waste incineration in Sheffield
Sheffield is known as one of the greenest cities in the country due to its green spaces and close proximity to the Peak District, and in 2015 the city was revealed as the sixth greenest city in the UK, with 22.1% of the city’s map being made up of greenery.
However, the city has an additional problem in its waste disposal system. Waste that is placed into the general waste black bins is collected and transported to the Energy Recovery Facility where is it incinerated at high temperatures. The heat created during this process is turned into steam and used to generate heat and electricity. Up to 60MW of heat is supplied to over 140 buildings in Sheffield connected to the District Energy Network. The plant also generates up to 19MW of electricity for the National Grid; supplying enough electricity to power around 22,600 local homes.
Click the image above to learn more about the process.
These facts and figures sound great, and it could be viewed that incinerating the waste is the better option to landfill due to the fact that as a by-product heat and electricity can be generated, but this means taking valuable resources out of the economy. Also, this process releases large amounts of, and in some cases, harmful by-products. The incinerator produces eight tonnes of greenhouse gas every hour, making it the second biggest single generator of carbon dioxide in the city.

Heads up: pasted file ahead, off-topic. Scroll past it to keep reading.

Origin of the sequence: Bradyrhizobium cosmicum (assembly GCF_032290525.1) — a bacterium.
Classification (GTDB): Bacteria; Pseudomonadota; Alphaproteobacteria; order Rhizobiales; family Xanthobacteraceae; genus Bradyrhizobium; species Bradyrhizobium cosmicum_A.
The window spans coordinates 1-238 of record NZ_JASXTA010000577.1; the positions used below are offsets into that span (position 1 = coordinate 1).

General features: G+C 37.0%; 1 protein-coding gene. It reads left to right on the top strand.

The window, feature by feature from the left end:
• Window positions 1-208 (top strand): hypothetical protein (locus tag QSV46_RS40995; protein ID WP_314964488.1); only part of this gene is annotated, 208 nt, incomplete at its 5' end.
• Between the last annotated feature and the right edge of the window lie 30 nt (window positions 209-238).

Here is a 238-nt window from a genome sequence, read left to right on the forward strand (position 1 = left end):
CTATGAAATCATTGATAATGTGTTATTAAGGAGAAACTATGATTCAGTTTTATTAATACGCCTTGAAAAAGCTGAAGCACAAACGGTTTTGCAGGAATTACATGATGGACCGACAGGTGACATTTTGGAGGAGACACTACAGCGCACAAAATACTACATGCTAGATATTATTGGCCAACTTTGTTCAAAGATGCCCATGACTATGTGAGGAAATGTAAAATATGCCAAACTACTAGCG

Just think, what would happen if that supply of waste disappeared? The city and its' people would have to turn to alternative sources for energy production and hopefully, more people would look towards green renewable sources, such as solar and wind.
Rather than letting materials "go to waste", we need to look towards a circular economy and concepts such as cradle-to-cradle which keep materials in a cycle at the end of the useful life of the item. This can be done through the creation of items that are designed with materials in mind that can be used many times over and products that can be recycled or reused.
So in a situation in Sheffield where a consumer buys a product in plastic packaging, not only do they pay for the packaging when buying the product, but they also pay to the local authority in council tax for facilities and transportation to be provided to recycle or dispose of that packaging, which may, in fact, end up been incinerated for energy production.
This is why we provide a complete packaging-free solution at The Bare Alternative. You bring your own packaging in whatever form of container you want to use to transport goods home.